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‘Digital transformation is a catalyst for industry survival’


Digital Transformation. PHOTO:

For Nigeria’s insurance sector to remain relevant, and survive in the future financial services industry, there is a need for operators to embrace digital transformation to unlock latent potential.

This, stakeholders said, has become necessary in view of changing consumer segment and appetite, which requires digitalisation as a quick changing driver to boost customer relationships and experiences, redefine value proposition, and optimise business model processes.

The Chairman, Board of Directors, Law Union and Rock Plc, Remi Babalola, a former Minister of State for Finance, said this at the Quarterly Breakfast Meeting of the Chartered Insurance Institute of Nigeria (CIIN), in Lagos.

Speaking on the Theme, “Millennials: Digital Transformation & The Nigerian Insurance Industry,” Babalola said the Millennials are either a critical success or failure factor for the insurance industry both locally and globally, depending on how proactive the sector is inharnessing its positive characteristics.

“Proactive adaptation of their lifestyle or behaviour to innovate products by insurers to match their lifestyle needs will significantly change the landscape of the insurance industry,” he noted.

According to him, with 92 million segment of the population as active users of the mobile phone, insurance business communication needs to change in order to achieve phenomenal growth in the insurance industry and financial services sector.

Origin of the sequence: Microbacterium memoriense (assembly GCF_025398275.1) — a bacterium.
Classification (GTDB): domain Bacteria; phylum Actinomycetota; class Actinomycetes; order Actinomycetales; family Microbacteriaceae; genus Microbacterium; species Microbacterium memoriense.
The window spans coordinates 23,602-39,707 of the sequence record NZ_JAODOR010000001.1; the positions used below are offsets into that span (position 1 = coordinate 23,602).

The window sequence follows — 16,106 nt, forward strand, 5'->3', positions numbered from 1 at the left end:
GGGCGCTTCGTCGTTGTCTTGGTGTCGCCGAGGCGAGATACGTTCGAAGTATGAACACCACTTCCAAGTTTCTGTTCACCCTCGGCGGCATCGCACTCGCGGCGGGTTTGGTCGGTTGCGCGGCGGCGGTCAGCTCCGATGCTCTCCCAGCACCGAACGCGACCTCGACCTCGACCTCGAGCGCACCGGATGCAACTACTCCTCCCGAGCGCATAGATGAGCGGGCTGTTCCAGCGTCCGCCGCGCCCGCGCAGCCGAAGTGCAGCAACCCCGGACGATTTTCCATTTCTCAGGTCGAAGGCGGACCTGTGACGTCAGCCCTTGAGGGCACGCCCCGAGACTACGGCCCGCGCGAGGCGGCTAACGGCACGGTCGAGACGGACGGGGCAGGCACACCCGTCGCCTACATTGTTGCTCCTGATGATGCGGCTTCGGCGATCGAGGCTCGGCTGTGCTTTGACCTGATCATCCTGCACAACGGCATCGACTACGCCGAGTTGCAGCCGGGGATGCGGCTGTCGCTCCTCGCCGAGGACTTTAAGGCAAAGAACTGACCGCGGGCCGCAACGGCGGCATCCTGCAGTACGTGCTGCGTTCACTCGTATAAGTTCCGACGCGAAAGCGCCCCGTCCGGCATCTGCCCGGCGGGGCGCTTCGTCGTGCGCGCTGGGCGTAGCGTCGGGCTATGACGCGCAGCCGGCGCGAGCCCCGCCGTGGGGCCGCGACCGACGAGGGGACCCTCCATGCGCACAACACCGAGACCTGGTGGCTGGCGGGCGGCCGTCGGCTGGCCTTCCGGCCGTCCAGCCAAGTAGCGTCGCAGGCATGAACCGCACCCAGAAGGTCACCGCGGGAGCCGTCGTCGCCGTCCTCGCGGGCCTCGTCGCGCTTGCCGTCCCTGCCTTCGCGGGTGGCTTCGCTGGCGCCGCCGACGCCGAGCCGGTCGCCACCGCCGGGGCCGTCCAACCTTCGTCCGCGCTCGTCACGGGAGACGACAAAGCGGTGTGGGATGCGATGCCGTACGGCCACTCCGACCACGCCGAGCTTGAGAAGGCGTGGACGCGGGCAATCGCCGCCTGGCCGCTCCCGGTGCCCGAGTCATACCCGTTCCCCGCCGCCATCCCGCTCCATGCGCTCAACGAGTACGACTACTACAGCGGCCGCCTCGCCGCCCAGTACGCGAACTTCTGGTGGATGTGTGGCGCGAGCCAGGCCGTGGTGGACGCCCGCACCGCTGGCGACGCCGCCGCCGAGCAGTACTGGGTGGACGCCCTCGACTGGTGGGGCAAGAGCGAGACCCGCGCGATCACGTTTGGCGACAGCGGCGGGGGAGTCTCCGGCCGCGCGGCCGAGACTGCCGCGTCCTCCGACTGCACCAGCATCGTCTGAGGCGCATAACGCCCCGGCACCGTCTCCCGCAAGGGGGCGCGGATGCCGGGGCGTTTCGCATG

Babalola also warned that, “If your brand doesn’t show up in online search, Millennials are not likely to take you seriously. Information available shows that the Millennials have the capacity, and are in fact influencing purchasing decisions as well as how companies conduct business. Insurers must therefore be ready to tailor their marketing strategies to align with the digital natives in order to achieve improved performance,” he said.He maintained that the insurance industry needs to embrace the strategic significance of social channels. “We need to be where the customer is, and be part of the conversation where they interact, exchange opinions, and levy complaints.

“Insurance companies would need to allocate resources to study millennials’ habits and employ effective marketing strategies to sell multiples strands of insurance. Since they engage in a sharing economy, we may need to think of how to insure space and time.”

The President, CIIN, Funmi Babington-Ashaye, said one key factor that impacted the way businesses are done, and value communicated to consumers today is information technology.

She said: “the emerging generation of workforce and consumers are now tech-savvy, and require online real time information on products and their offerings,” adding that the industry appears to be left behind by the changing needs and preferences of the consumers. “Put simply, the social media has impacted the ways of life of our potential target market, so we must therefore arise to bridge this digital divide between us and our potential target market in order to stay relevant,” she said.

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